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Batman: The Black Casebook

By Steffan Alun on 07 May 2010

If Grant Morrison’s introduction is to be believed, the comics chosen for DC’s ‘The Black Casebook’ – a collection of Batman issues from the 50s and 60s which influenced Morrison’s run – are generally unpopular among Batman fans, owing to their supernatural and sci-fi content.

How much a given reader will enjoy this collection, then, depends entirely on the appeal of the central concept. And the concept is a strange one.

Cards on the table, then – I’ve never read any Batman comics. He never appealed when I was growing up, but having enjoyed other comics of Morrison’s, I thought I’d start with his chosen comics.

I love them. They’re unapologetically melancholy, and offer a distressing perspective on the caped crusader’s lifestyle.

Take ‘A Partner for Batman’, where Batman trains new superhero Wingman by appointing him his temporary sidekick. Throughout this, Robin is terrified he’ll be replaced – and Batman, far from putting his mind at rest, takes advantage of this fear as an additional test of Wingman’s prowess.

Robin’s not the only character to fear being replaced – Batman himself, and even Superman, are put through the wringer in ‘Am I Really Batman?’ and ‘The Club of Heroes’ respectively. The plot devices used to engineer these situations are often laughably elaborate – if you’re hoping for tight plot logic, you won’t find it here.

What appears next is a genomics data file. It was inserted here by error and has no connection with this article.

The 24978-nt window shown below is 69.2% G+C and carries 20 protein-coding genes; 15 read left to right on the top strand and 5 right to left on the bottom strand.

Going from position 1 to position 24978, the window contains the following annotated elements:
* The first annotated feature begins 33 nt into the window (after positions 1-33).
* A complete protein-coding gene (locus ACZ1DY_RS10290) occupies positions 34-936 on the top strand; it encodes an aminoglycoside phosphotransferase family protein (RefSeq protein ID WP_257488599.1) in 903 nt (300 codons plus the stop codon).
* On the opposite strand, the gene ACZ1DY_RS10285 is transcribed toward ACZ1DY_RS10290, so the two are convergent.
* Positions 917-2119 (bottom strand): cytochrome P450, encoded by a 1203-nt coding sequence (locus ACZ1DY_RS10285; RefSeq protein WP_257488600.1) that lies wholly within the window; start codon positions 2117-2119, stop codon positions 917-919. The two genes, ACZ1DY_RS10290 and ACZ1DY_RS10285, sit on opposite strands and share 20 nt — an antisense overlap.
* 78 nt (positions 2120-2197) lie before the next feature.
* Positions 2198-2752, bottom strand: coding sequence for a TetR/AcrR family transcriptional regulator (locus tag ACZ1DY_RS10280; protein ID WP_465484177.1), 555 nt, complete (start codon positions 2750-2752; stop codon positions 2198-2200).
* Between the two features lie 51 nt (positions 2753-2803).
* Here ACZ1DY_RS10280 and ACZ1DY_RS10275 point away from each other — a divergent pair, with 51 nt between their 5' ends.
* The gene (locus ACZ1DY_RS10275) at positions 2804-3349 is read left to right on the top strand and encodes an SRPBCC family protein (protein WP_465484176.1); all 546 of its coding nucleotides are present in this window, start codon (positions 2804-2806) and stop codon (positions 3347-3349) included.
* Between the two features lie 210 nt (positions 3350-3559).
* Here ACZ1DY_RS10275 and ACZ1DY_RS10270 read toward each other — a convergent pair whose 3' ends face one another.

Speaking of plot devices, several stories in the volume, such as ‘The Superman of Planet X’, ‘Batman Meets Bat-Mite’ and ‘Robin Dies at Dawn’, incorporate standalone mechanisms to allow for a whole host of crazy action – a planet on which Batman has super-strength, a creature with seemingly endless powers who animates a giant Batman statue and a test chamber which causes Batman to hallucinate wildly.

Taken as part of a normally-sensible ongoing series, I can understand why readers might flinch at some of these stories, but presented as a collection of oddball stories, they make a lot more sense.

Less interesting to me are the ‘mythology’ stories – tales which explore the existence of Batman-style superheroes in other lands, from the Native American Man-of-the-Bats, to the Knight and the Squire of the UK. It seems they’re included here because Morrison used these forgotten characters in his later run, and the same goes for ‘The First Batman’, which explores Bruce Wayne’s father. Some of these stories were interesting, but the fact that they’re included solely because of characters they introduce means they’re not as fascinating as the stories chosen for their content. That said, they may be of more interest to Batman fans.

Two stories – ‘The Rainbow Creature’ and ‘The Batman Creature’ – were apparently included because Morrison liked the covers.  They’re quite mad, but again, nothing compared to the crazy stories mentioned above. Ultimately, they feel like run-of-the-mill superhero comics, only unusual because they featured the normally-grounded Batman.

That may sound like a criticism, but it’s not, really. The range of stories in the volume comes as a surprise considering its central premise, and that’s certainly a strength.  In the end, it’s a nostalgic volume which benefits from modern hindsight. You’ll need to do a lot of the work yourself to see the streak of darkness running through the volume, since the comics themselves are presented like any other kids’ comics – but once you see it, it’s addictive.


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